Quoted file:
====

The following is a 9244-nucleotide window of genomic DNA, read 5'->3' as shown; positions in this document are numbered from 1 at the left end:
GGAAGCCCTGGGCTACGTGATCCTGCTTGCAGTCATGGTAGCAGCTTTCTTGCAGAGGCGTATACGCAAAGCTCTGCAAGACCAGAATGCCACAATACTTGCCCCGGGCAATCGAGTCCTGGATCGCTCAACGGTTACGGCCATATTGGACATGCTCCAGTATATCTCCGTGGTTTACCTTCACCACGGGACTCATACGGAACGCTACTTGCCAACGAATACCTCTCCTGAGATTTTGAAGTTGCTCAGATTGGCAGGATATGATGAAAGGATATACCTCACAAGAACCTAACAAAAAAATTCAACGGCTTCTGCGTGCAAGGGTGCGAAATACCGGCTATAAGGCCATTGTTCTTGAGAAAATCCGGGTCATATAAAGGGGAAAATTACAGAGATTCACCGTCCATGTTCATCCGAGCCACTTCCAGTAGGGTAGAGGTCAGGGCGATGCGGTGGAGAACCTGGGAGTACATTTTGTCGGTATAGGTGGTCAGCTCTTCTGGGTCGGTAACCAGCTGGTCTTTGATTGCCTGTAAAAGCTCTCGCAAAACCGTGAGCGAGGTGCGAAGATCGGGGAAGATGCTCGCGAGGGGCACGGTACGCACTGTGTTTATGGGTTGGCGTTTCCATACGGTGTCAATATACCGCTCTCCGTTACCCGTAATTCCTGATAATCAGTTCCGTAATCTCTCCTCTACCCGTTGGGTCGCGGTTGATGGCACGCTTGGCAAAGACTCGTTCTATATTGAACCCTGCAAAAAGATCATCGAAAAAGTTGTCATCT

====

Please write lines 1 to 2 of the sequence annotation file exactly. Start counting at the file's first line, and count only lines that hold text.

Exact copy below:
The following is a 9244-nucleotide window of genomic DNA, read 5'->3' as shown; positions in this document are numbered from 1 at the left end:
GGAAGCCCTGGGCTACGTGATCCTGCTTGCAGTCATGGTAGCAGCTTTCTTGCAGAGGCGTATACGCAAAGCTCTGCAAGACCAGAATGCCACAATACTTGCCCCGGGCAATCGAGTCCTGGATCGCTCAACGGTTACGGCCATATTGGACATGCTCCAGTATATCTCCGTGGTTTACCTTCACCACGGGACTCATACGGAACGCTACTTGCCAACGAATACCTCTCCTGAGATTTTGAAGTTGCTCAGATTGGCAGGATATGATGAAAGGATATACCTCACAAGAACCTAACAAAAAAATTCAACGGCTTCTGCGTGCAAGGGTGCGAAATACCGGCTATAAGGCCATTGTTCTTGAGAAAATCCGGGTCATATAAAGGGGAAAATTACAGAGATTCACCGTCCATGTTCATCCGAGCCACTTCCAGTAGGGTAGAGGTCAGGGCGATGCGGTGGAGAACCTGGGAGTACATTTTGTCGGTATAGGTGGTCAGCTCTTCTGGGTCGGTAACCAGCTGGTCTTTGATTGCCTGTAAAAGCTCTCGCAAAACCGTGAGCGAGGTGCGAAGATCGGGGAAGATGCTCGCGAGGGGCACGGTACGCACTGTGTTTATGGGTTGGCGTTTCCATACGGTGTCAATATACCGCTCTCCGTTACCCGTAATTCCTGATAATCAGTTCCGTAATCTCTCCTCTACCCGTTGGGTCGCGGTTGATGGCACGCTTGGCAAAGACTCGTTCTATATTGAACCCTGCAAAAAGATCATCGAAAAAGTTGTCATCT